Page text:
Parametric Derivative Derivation (1 Viewer)

Users Who Are Viewing This Thread (Users: 0, Guests: 1)

How does one conclude that $$\frac{d^{2} y}{dx^{2}} = \frac{dy\'/dt}{dx/dt}$$?

Thanks

Gold Member

John_Doe

$$\frac{d^2 y}{dx^2} = \frac{d \dot{y'}}{d \dot{x}}$$
$$= \frac{dy'}{dx} = \frac{dy}{dx^2}$$

Which is clearly incorrect.

Last edited:

HallsofIvy

cronxeh said:
Well if you googled "parametric derivative" you would've stumbled on your answer in about 3 seconds:
http://www.mathwords.com/p/parametric_derivative_formulas.htm
And, you will notice that what you wrote was incorrect. What is true is that $$\frac{dy}{dx}= \frac{\frac{dy}{dt}}{\frac{dx}{dt}}$$ not the second derivative.
That follows from the chain rule.

I didn't write
$$\frac{d^{2}y}{dx^{2}}= \frac{\frac{dy}{dt}}{\frac{dx}{dt}}$$
. I wrote $$\frac{d^{2}y}{dx^{2}}= \frac{\frac{dy'}{dt}}{\frac{dx}{dt}}$$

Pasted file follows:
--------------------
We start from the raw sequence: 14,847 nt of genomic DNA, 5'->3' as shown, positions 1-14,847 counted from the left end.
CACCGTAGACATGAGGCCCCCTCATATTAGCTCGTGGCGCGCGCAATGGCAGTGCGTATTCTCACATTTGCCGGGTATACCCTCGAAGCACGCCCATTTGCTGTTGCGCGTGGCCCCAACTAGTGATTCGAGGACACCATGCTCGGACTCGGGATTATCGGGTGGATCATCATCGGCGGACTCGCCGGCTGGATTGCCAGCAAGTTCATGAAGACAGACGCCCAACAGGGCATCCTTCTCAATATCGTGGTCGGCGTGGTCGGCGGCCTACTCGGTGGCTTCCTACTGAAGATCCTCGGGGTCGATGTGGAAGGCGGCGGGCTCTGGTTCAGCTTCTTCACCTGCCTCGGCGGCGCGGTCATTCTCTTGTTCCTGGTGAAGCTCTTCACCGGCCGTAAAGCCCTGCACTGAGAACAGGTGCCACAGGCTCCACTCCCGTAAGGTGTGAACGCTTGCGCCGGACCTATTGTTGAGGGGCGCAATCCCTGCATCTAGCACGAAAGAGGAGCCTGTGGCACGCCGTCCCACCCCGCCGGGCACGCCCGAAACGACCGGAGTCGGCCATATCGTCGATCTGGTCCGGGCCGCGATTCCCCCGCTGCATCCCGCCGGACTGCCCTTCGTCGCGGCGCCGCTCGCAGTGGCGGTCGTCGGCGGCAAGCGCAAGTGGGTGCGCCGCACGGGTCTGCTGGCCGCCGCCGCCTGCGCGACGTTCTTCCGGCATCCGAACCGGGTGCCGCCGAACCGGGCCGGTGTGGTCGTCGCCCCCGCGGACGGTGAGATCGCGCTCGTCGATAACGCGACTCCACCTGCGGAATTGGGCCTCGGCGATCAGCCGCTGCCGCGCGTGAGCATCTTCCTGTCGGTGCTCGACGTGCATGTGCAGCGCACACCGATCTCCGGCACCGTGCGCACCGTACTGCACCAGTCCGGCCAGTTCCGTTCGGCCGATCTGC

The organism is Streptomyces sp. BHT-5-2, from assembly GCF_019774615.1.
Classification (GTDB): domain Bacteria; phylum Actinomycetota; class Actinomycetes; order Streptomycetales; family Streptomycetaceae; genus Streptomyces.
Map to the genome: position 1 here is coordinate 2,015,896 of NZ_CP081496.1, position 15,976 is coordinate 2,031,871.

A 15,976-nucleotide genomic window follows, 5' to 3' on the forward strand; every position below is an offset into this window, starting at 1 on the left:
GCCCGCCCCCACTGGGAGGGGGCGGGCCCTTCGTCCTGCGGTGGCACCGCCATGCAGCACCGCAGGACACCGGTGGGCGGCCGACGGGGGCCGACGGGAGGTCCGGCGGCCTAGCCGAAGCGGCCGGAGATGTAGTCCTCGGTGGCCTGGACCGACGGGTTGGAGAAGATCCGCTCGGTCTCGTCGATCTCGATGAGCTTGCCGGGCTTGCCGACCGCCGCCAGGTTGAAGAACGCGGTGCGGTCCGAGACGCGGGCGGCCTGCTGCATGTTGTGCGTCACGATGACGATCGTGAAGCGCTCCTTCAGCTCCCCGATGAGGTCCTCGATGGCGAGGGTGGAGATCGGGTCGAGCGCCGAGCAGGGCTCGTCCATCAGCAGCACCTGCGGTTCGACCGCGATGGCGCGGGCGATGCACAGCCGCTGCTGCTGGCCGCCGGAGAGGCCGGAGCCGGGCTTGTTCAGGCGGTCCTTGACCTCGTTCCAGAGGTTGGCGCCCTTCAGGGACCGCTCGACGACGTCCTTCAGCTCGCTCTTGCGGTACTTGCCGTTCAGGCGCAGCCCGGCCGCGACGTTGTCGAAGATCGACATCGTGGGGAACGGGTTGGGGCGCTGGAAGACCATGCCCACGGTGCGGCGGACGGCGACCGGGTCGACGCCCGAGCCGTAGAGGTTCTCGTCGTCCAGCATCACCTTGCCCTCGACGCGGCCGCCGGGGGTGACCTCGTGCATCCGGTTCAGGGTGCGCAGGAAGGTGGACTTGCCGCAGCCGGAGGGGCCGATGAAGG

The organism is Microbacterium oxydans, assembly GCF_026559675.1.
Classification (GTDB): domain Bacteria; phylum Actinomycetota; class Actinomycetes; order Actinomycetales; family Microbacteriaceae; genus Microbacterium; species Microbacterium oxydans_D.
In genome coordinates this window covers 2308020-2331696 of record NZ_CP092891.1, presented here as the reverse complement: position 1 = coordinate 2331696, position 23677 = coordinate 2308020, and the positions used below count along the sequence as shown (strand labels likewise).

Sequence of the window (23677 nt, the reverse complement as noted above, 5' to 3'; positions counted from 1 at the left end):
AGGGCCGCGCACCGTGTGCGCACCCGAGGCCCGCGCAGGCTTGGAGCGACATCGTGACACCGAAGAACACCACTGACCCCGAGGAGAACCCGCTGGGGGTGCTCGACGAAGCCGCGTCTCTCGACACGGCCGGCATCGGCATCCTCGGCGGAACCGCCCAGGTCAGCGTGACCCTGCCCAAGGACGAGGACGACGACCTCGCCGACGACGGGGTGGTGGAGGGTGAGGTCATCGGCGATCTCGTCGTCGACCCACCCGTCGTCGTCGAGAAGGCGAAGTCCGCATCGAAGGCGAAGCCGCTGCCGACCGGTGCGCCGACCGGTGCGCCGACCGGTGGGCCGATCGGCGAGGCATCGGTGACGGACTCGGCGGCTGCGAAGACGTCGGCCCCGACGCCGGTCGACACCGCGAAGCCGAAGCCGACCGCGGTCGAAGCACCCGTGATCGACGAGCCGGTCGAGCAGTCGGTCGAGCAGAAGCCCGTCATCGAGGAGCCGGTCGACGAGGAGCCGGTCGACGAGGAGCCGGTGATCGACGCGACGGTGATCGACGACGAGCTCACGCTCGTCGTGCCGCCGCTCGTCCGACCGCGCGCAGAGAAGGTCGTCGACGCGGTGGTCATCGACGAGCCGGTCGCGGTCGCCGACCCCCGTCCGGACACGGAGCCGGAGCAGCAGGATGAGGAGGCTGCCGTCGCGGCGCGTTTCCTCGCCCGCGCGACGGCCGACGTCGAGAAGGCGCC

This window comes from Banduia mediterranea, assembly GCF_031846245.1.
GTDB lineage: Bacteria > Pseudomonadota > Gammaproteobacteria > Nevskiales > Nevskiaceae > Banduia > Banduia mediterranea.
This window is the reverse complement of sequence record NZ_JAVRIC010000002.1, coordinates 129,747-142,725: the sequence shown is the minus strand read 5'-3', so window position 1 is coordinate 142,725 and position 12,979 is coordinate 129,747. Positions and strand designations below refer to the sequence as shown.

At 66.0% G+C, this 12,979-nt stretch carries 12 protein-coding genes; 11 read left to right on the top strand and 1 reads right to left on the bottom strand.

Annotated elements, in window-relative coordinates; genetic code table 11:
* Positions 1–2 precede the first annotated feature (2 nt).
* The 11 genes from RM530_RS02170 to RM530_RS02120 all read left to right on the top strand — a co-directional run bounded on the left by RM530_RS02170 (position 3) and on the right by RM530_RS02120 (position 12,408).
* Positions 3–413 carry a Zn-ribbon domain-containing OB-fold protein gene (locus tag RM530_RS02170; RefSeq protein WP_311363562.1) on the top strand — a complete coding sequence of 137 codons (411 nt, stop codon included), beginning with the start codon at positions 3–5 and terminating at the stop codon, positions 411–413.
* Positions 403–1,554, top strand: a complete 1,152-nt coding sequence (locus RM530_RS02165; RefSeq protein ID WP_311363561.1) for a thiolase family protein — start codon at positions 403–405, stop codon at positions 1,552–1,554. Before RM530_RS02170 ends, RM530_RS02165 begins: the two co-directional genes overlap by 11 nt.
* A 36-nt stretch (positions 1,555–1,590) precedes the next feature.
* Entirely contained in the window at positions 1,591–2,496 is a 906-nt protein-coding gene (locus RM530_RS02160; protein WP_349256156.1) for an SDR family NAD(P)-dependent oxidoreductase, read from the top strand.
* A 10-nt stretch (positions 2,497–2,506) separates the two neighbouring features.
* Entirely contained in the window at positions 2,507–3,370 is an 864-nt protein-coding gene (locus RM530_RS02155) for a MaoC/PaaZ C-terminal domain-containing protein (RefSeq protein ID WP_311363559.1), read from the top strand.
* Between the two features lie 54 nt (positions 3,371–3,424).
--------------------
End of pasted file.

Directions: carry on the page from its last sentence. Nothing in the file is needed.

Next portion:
John_Doe

Yes. Oops.
$$\frac{d^2 y}{dx^2} = \frac{d \dot{y'}}{d \dot{x}}$$
$$= \frac{dy'}{dx} = y''$$

HallsofIvy

Then is y' the derivative with respect to x or t? If with respect to t, then your equation is wrong. If with respect to x, then you are back to the first derivative case.

John_Doe

$$y'' = \frac{d^2 y}{dx^2}$$

The Physics Forums Way

We Value Quality
• Topics based on mainstream science
• Proper English grammar and spelling
We Value Civility
• Positive and compassionate attitudes
• Patience while debating
We Value Productivity
• Disciplined to remain on-topic
• Recognition of own weaknesses
• Solo and co-op problem solving